“When convention and science offer us no answers, might we not finally turn to the fantastic as a plausibility?”
-Fox Mulder, The X-Files
Dis ma MS-DOS jam! And if you remember it, then carbon dating of your sedimentary layers would probably prove you’re just as old as I am.
Zak McKracken and the Alien Mindbenders is a relic with a story as ridiculous as its breathlessly long name. It’s a point-and-click adventure game from a bygone time when DOS games came on floppy disk. Younger readers, you know that icon you click to save your homework in Microsoft Word? That’s floppy disk. Zak McKracken came on something like that, released for MS-DOS, Commodore 64, and later Amiga and Atari. We’re learning!Above, the original version and below, the updated graphics of a later re-release.
Point-and-click means that you can fully interact with your environment. You first select your verb at the bottom of the screen and then click on an object on screen and, if possible, Zak will complete the action. It seems tedious because it was. But what it always for is possibilities, true they’re possibilities hinging on trial and error, but possibilities nonetheless.For example, Zak needs to wake up the sleeping bus driver in order to get to the airport and progress on his journey. But you’ve got to get a hold of a kazoo in order to play “Pop goes the Weasel” (the only song Zak knows) to rouse him. You can’t just knock on the bus door. Except the kazoo happens to be in Zak’s drawers back in his apartment, so unless you snoop around you won’t find it.
Speaking of his apartment, if you look at the images above, you can spot a green card underneath his desk. No, it’s not his immigration info. It’s his CashCard. If you want it, you can just select “Pick up” and then select the card, but you’ll accidentally push it further under the desk out of reach. In order to get it, you have to a bit of torn wallpaper (from your own wall) and click on the CashCard, which lets you scrape it out from under the desk to retrieve it.
My favorite example happens to be collecting a loaf of extremely stale bread, which is so hard it shatters the sidewalk cement, by bugging the next door bakery. Just keep ringing his doorbell. After you get the incredible inedible comestible, later on in the game you’ll have to use a monkey wrench to take off the pipe under your kitchen sink, then stick the stale bread into the garbage disposal and turn it on, blending the rock hard loaf into bread crumbs and then you can use the crumbs as bird feed in Lima, Peru’s jungle maze, touch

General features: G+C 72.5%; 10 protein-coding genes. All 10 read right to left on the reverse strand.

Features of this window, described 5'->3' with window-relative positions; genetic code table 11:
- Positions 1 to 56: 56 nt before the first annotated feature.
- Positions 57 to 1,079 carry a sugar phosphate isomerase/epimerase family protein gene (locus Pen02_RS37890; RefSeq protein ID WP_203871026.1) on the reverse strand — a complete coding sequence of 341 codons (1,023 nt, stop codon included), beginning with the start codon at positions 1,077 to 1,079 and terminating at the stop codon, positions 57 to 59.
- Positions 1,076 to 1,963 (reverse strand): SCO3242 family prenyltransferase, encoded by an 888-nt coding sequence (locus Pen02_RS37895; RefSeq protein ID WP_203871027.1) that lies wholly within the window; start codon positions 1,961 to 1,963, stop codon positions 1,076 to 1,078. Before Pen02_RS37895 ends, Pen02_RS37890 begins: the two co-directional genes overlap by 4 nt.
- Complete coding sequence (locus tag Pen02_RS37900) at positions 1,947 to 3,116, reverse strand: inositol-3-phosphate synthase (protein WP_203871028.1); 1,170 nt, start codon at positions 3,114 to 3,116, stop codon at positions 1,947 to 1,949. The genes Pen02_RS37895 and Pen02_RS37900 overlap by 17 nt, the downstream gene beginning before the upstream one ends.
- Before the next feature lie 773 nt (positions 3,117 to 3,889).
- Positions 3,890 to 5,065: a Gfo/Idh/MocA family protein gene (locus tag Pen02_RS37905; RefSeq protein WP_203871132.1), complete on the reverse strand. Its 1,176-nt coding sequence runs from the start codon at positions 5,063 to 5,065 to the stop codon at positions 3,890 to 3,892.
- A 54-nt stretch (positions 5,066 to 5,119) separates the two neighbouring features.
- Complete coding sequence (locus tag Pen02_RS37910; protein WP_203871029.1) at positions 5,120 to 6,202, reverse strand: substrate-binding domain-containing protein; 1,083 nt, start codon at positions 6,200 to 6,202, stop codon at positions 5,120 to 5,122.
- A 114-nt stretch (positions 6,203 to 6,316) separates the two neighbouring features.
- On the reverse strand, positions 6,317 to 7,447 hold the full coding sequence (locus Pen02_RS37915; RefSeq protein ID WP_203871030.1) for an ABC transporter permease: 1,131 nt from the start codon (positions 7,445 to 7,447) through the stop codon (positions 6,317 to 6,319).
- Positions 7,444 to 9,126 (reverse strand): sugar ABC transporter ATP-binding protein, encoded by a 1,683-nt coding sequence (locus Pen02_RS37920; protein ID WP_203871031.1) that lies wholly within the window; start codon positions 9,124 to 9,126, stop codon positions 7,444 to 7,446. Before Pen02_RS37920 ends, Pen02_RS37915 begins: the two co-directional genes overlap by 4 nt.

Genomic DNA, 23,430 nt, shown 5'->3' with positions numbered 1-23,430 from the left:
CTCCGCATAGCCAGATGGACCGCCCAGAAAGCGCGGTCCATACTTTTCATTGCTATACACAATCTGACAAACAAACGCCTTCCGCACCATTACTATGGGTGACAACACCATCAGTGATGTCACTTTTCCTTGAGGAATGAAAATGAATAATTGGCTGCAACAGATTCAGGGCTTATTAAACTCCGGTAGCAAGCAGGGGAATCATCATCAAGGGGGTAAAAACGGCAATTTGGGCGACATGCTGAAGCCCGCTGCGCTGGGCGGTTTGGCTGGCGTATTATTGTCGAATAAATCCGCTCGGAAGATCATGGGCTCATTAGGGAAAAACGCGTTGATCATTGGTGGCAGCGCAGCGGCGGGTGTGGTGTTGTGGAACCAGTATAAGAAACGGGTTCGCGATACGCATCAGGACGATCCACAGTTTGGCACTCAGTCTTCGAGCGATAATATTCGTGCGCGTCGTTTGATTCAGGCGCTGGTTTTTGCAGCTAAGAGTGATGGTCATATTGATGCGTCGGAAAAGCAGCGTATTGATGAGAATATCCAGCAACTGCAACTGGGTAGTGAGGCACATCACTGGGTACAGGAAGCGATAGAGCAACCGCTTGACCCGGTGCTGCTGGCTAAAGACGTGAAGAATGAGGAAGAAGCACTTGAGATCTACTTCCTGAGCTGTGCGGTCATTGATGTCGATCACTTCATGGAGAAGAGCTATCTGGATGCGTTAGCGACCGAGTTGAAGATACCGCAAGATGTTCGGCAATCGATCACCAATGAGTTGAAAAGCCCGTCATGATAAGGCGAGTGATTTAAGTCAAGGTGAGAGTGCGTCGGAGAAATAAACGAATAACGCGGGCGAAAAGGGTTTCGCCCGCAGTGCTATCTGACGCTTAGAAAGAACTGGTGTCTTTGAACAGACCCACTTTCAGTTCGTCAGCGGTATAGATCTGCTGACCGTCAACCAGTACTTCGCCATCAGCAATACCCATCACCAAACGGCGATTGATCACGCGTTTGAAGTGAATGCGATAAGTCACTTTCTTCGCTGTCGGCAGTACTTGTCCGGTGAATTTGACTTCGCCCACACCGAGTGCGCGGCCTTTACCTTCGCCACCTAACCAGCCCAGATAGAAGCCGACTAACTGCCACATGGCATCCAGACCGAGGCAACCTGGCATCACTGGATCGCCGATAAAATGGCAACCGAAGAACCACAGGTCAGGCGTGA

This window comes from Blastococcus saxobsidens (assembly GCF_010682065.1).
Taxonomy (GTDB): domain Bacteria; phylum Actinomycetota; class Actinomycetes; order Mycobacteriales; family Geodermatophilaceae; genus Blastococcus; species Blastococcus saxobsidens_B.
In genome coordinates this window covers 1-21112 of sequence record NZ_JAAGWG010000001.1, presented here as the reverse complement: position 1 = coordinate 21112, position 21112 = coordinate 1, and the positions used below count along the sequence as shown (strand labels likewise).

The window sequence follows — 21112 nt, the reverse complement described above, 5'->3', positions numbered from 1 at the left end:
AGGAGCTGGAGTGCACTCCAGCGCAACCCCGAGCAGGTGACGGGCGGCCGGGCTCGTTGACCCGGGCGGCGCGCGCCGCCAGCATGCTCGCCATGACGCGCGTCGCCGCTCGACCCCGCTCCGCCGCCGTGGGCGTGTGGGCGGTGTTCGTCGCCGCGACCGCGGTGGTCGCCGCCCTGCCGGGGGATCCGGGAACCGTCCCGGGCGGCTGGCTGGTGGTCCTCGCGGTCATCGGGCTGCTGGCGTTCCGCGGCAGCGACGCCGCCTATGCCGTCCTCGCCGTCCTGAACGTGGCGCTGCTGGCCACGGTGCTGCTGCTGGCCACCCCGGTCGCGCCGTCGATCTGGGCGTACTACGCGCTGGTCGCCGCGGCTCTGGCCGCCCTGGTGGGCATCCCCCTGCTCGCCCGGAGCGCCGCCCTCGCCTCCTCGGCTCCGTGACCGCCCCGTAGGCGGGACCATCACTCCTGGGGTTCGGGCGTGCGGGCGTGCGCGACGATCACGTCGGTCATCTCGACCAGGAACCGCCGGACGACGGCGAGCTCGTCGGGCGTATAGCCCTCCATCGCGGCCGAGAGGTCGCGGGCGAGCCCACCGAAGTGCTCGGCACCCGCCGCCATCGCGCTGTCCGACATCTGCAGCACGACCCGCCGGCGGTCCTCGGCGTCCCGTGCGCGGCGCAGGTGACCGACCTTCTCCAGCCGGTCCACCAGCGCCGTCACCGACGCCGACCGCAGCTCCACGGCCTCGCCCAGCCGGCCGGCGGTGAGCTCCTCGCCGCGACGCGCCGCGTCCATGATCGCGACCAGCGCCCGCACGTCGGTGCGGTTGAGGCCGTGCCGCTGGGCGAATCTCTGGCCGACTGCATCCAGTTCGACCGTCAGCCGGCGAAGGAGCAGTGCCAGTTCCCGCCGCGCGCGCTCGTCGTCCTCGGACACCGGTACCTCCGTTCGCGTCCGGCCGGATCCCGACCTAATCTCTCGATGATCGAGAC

the bird with a blue crystal, trade minds with the bird, fly into the eye of a giant image of an alien to get a scroll that you’ll need for still another tier of item-triggered operations: traveling to Stonehenge, using a flagpole as a lightning rod, and reading the magic words off the scroll to fuse two crystals together. Whew!
There’s a lot of attention to detail here, and if you’re lazy or too dim-witted, you won’t get far. Sorry. That’s just the way they made them back then. You watch a group of three bushpeople natives do a squatting dance in the savanna and then as a different character on Mars you have to push three buttons in the exact order of the primitive dance you witnessed earlier. How are you supposed to possibly make that kind of correlation?
But don’t worry if that doesn’t seem to make sense. Nothing in Zak McKracken and the Alien Mindbenders does and that is its olde world charm!
The 8-Bit Review
To be honest, most MS-DOS games are a cobwebbed memory and looking at them is like trying to open my eyes underwater in a pool too concentrated with chlorine. It hurts is what I mean. All that to say I don’t really remember too many other comparable games except for a few images, and it seems to me as if Zak McKracken came out slightly above average in the graphics department among its DOS contemporaries Gauntlet, Arkanoid and the diarrhea-inducing Oregon Trail.
This ancient era wasn’t exactly renown for graphics, but this was the best there was. Hey, it’s either that or play a text-based role-playing game! Yuck.
There are only a few musical tracks scattered across the globe in Zak McKracken. Most of it is just beeps and boops for sound effects when you walk and use items and interact with things. HOWEVER, Zak McKracken opens with what is undoubtedly one of the sickest electronica beats to ever hit platinum! Well, maybe it wasn’t that popular. But it’s still catchy after all this time, played over a freaky dream sequence as Zak lies in bed… alone… again…